PAGEWhen you talked about this idea that it's important to get treatment within three hours if possible...
PAGE...After a stroke is that because the treatment just works better or can you actually not do that treatment if too much time has passed?
DROMERICKSo what happens is the treatment is less effective as each minute passes. And the very best stroke services will have that drug running in your arm -- it's an intravenous drug -- running in your arm within 30 or 45 minutes of the time you present to the emergency room. And that's one of the marks that we use for the quality of acute stroke treatment. What happens after four and a half hours is that the complication rate goes up beyond the treatment effectiveness. And so what happens is -- it's a clot busting drug. You have hemorrhages, you have bleeding in the brain and so the side effects of the drugs at that point outweigh the benefits.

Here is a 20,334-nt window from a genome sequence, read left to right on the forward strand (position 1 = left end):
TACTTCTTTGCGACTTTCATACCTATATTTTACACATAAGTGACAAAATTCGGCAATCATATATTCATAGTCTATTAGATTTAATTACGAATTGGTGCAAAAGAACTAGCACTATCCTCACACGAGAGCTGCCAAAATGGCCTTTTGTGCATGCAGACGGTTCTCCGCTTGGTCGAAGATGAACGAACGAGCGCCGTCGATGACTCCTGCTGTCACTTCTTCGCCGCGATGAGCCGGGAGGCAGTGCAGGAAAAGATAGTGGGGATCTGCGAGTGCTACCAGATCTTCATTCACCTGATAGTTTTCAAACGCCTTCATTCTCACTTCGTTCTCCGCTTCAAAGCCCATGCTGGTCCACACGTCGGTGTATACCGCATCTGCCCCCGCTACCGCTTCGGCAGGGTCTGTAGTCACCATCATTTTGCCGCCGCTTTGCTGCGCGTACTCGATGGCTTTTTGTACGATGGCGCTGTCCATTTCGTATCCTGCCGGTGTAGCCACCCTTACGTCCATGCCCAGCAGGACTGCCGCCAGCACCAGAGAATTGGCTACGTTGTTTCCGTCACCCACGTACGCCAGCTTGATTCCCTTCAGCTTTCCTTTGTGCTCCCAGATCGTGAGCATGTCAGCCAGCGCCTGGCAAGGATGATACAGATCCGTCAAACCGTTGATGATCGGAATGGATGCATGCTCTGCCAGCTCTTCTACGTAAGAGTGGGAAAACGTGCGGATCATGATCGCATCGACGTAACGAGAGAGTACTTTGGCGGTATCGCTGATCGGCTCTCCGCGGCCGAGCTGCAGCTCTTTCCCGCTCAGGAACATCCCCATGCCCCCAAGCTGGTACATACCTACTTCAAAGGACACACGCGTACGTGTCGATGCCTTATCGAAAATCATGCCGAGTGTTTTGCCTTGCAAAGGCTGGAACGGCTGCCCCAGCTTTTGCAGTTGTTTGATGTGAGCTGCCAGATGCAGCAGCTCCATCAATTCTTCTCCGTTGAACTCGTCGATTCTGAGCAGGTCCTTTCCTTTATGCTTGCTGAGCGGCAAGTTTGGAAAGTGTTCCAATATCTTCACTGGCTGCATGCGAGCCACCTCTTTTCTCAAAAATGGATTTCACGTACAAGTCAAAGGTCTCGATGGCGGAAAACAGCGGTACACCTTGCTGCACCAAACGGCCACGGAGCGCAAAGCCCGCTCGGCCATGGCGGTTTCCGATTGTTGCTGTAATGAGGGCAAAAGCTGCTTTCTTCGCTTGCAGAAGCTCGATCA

PAGEYeah, but I wonder what triggers you to have a stroke. Maybe this is a myth, but I think of somebody getting very upset and you say don't do that you're going to have a stroke. I mean does that trigger a stroke or is that just -- is that just a myth, Peter?
TURKELTAUBYeah. Well, I think it's a myth in that if you just get stressed out it's very unlikely that you're going to have a stroke because you're stressed out on a given day. There's actually ongoing research about the relationship between stress and strokes, but, you know, the cause of the stroke, if we're talking about an ischemic stroke, the blood clot kind of stroke, is an occlusion of blood flow. And that happens either because there's a blood clot that forms in the heart that goes up to the brain or because of atherosclerosis and hardening of the arteries in the neck or in the head. And so I wouldn't say that stress causes a stroke.